When the package arrived, I knew exactly what it was. The damned clock. My grandfather had enlisted the aid of one of the nurses to have it delivered to me, after his death. I am sorry now that I ever unwrapped it, as I am sorry that I joined him in his bizarre toast. The clock was in there, and the wooden box, but in it there was only one wine glass. There was a quarter inch of red liquid at the bottom of the clock’s face. Strange, I thought, I had seen the old man drain it. It had been a very long day. I left the clock on the dining room table and would put it in the trash in the morning. But in truth what spared the clock was the chill that ran through me when I considered destroying it.
It’s nothing, I told myself. It can sit on the table till tomorrow.
The next morning, the wine had risen. Yes, it gave me a start. The wine was almost up the center where the minute and hour hands were joined. I got the implication. But I was supposed to, wasn’t I? My dead grandfather was still trying to trick me. He hadn’t ‘forgiven’ me at all. I was supposed to be frightened by this, by seeing the quickly rising red liquid of my life.
I’ll take it apart, I decided. Expose the thing for what it is. I expected to find a hidden decanter, a mechanized pump, and some sort of timer inside. But there were only the gears and springs of an ordinary clock. There was no hidden wine. And what powered the thing? There was no key with which to wind it, no battery, and no cord to plug it into the wall. But the arrow shaped hands continued their rotation. The discovery left my insides cold, and with trembling hands I sealed the clock up again, in an almost servile manner.
It was then that the clock had me. I was filled with an irrational dread, especially when I thought of getting rid of the thing. And the wine continued to rise, quickly.
I put it away in the study, which I rarely visit. But in the last few weeks, I’ve been unable to resist checking in on it, every day at first, but now, much more than that.
When it hit the halfway point, I even ‘reasoned’ that it was merely catching up to the years I had lived, as the old man had said it had done with him. But the wine continued to rise. I even found myself marking its progression in small lines on the glass.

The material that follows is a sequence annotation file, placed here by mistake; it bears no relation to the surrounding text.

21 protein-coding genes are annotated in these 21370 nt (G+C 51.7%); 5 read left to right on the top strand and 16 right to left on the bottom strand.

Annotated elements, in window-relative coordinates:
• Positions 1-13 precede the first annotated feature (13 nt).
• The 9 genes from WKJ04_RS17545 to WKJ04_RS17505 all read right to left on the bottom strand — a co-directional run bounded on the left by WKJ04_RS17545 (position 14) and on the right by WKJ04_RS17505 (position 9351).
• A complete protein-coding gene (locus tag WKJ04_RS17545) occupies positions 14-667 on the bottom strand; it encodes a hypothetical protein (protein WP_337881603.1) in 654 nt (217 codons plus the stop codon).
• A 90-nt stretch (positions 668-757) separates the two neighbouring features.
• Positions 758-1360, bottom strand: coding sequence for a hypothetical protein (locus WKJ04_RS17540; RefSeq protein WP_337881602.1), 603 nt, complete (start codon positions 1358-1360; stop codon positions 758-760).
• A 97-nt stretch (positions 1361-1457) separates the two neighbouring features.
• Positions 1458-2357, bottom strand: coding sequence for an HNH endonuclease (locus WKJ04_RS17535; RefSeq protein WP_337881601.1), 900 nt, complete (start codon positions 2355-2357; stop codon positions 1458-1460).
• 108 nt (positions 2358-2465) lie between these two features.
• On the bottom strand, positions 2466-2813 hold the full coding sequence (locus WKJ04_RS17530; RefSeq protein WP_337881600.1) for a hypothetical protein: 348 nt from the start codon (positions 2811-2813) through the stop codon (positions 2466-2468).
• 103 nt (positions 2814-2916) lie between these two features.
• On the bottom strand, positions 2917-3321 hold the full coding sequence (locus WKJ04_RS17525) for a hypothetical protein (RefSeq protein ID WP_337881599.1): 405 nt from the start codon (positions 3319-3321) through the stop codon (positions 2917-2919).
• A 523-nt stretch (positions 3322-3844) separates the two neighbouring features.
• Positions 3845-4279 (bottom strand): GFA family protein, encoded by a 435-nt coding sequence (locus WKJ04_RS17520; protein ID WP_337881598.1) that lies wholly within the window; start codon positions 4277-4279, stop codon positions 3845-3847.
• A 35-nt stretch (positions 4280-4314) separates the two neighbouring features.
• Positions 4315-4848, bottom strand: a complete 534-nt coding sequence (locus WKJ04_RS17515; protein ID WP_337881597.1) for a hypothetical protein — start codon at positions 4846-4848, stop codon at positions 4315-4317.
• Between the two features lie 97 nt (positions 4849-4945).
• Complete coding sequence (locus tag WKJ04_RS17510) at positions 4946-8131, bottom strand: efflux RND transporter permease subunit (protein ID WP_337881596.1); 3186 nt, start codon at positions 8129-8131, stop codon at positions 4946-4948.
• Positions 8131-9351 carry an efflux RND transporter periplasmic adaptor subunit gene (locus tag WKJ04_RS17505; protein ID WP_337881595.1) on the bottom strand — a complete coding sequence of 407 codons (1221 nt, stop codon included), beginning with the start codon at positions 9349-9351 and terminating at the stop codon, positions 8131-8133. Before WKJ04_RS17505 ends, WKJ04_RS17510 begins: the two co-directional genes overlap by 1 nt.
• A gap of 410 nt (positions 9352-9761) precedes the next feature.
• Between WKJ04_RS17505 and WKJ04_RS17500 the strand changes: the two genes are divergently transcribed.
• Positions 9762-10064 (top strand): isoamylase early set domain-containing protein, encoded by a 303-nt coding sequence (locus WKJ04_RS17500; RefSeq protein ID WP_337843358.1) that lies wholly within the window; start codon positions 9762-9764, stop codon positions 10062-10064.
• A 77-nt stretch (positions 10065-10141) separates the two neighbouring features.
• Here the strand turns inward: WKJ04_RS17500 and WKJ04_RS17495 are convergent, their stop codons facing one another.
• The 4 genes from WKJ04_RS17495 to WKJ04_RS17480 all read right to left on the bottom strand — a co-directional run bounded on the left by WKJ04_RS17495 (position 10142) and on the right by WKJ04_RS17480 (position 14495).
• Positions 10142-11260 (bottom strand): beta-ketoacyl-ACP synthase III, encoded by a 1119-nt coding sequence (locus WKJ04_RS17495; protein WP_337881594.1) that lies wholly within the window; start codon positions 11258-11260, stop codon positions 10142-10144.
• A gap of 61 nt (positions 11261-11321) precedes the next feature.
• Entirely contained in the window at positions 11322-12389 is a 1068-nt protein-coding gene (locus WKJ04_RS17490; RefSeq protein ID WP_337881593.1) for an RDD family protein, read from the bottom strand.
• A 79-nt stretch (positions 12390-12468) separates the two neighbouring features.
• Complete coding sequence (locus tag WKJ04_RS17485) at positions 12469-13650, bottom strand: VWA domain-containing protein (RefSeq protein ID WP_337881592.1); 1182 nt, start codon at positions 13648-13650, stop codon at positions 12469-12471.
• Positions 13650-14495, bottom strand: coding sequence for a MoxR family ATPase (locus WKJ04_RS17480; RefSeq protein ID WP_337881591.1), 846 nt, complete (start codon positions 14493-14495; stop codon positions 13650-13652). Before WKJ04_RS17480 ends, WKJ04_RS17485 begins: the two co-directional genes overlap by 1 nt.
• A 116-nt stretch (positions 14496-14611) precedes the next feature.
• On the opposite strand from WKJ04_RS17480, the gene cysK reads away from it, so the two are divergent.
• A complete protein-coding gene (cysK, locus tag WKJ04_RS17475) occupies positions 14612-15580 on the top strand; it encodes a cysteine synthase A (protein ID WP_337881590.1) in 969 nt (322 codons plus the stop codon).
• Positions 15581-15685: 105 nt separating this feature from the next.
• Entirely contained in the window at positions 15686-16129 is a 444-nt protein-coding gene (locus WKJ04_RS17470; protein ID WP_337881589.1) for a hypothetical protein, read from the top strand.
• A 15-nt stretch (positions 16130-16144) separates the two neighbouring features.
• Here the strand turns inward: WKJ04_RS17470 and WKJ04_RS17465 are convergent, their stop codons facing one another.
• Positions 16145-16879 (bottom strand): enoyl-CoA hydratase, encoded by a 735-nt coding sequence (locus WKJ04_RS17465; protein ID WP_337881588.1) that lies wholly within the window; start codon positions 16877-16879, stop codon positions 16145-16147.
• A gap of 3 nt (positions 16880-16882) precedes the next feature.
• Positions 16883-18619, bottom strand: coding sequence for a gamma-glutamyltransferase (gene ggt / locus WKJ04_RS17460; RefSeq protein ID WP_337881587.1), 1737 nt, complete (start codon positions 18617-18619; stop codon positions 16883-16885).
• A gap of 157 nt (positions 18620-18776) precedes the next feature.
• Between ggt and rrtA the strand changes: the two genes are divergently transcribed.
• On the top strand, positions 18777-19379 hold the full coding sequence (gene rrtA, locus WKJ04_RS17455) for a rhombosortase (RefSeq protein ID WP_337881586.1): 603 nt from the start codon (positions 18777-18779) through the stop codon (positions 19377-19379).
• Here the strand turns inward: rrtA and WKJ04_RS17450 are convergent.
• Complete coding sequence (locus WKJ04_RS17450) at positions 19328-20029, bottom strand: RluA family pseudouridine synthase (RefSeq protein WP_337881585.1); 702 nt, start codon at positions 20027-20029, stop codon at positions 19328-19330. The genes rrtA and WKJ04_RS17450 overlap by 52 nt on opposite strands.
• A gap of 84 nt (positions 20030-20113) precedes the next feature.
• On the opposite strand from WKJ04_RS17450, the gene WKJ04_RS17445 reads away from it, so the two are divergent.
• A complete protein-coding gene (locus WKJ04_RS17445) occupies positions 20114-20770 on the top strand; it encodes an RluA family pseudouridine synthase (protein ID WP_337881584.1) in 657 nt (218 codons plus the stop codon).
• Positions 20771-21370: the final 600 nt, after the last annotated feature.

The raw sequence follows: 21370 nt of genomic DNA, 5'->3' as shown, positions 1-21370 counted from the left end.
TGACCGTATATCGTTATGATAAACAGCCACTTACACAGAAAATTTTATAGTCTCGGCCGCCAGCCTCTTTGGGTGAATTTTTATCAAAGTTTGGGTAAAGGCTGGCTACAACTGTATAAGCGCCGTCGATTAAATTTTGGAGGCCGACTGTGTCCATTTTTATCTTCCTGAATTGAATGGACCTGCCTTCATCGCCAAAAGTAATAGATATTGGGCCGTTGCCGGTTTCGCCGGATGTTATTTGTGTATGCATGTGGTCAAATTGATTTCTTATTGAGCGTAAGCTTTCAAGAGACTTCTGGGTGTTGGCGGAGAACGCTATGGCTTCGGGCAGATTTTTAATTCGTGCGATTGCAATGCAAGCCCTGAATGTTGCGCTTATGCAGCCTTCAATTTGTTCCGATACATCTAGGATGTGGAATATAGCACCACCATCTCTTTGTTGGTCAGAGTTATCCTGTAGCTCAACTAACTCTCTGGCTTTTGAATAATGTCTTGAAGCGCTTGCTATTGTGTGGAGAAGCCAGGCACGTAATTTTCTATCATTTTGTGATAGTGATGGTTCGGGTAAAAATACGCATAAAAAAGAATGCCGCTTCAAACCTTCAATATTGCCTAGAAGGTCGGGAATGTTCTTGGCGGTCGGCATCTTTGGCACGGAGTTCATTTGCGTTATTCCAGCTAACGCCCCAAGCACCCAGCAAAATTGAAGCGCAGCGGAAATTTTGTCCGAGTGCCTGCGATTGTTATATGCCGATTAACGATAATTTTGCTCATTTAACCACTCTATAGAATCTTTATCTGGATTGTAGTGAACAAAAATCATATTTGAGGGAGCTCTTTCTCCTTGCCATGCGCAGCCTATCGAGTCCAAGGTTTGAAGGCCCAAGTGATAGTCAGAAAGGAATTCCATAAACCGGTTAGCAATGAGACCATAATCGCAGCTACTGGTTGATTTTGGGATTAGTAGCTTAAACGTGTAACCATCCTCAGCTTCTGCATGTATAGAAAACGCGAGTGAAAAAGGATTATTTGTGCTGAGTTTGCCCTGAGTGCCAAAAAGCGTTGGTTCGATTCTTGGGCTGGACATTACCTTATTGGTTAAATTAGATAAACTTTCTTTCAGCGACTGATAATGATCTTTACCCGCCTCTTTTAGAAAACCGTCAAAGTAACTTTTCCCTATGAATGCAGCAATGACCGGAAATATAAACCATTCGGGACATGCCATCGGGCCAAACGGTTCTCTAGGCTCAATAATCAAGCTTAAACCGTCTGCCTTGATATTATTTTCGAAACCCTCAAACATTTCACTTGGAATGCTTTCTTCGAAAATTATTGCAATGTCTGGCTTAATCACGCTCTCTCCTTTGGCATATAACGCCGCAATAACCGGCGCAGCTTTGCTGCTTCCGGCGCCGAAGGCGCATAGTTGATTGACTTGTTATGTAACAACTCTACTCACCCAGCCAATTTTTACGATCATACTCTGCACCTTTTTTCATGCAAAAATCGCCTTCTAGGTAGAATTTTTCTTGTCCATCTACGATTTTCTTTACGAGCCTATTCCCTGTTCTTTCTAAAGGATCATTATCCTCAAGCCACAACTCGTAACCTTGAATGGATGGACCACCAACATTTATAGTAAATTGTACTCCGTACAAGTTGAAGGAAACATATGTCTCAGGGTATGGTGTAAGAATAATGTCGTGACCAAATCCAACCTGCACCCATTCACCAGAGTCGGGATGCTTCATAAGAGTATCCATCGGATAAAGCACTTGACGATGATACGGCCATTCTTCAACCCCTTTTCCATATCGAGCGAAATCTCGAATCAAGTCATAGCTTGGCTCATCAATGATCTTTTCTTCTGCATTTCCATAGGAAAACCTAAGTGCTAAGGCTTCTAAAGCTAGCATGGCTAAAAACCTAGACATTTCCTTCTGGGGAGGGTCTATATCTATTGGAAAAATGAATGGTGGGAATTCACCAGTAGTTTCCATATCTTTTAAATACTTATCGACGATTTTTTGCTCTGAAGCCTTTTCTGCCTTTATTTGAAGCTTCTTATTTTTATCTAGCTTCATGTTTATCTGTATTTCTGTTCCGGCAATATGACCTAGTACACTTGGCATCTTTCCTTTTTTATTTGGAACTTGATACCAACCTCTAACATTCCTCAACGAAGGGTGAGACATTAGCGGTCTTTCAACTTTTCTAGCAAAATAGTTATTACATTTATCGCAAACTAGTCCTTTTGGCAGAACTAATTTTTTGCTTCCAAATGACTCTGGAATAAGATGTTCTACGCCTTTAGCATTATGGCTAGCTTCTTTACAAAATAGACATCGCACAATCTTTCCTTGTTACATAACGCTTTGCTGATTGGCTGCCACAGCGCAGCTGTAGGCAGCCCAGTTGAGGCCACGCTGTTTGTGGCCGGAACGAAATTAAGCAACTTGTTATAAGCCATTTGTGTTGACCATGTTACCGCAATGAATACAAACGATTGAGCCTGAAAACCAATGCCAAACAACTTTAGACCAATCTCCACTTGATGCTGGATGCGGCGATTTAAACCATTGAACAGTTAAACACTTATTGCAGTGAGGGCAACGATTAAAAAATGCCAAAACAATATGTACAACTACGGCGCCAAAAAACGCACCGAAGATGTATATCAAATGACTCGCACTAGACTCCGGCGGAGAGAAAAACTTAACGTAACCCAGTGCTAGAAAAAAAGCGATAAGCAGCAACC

I tell myself the whole thing — his little speech about the clock, and the toast, and the delivery of the clock to me after his death –was all a set-up. Wasn’t it? He thought the clock would get under my skin, that I’d be taken in by his admittedly impressive magic trick, that it would grab my attention and eat away at me, as I watched the clock fill up with wine. That I’d imagine that drinking the toast would him had bound me to the clock, somehow, and that it was my life oozing up, as wine, behind the glass.
A month has passed, and the wine is at the three quarters mark. At this rate, I’ll be dead in a very short time. I’m only forty. I wonder, madly, what will cause it. A heart attack? My doctor wouldn’t be surprised. A car accident? I’ve grown so anxious about driving that I haven’t used my car for weeks. Maybe an ex-client has made plans to murder me. I’ve made plenty of enemies. I check the clock a hundred times a day. I know its crazy. But that’s what the clock was meant to do, drive me crazy.
I sit now in my study, wild-eyed and unshaven, the clock and the single wine glass on the table before me. My grandfather had guessed I’d be alone and friendless at the end. I don’t leave the house anymore. I will go him one better than that though: there will be no toast at all. Toast to what? The clock has taught me that the whole thing was need, without satisfaction; desire, without passion; a constant hunger for meals that, however lavish, proved tasteless and unrewarding once eaten.
The room is shrinking around me. My breathing is labored, and a great weight is bearing down on my chest. Heart attack — told you.
I watch my hand reach out to the tiny lever above the clock’s spout. I press it down, and watch the wine flow out onto the floor.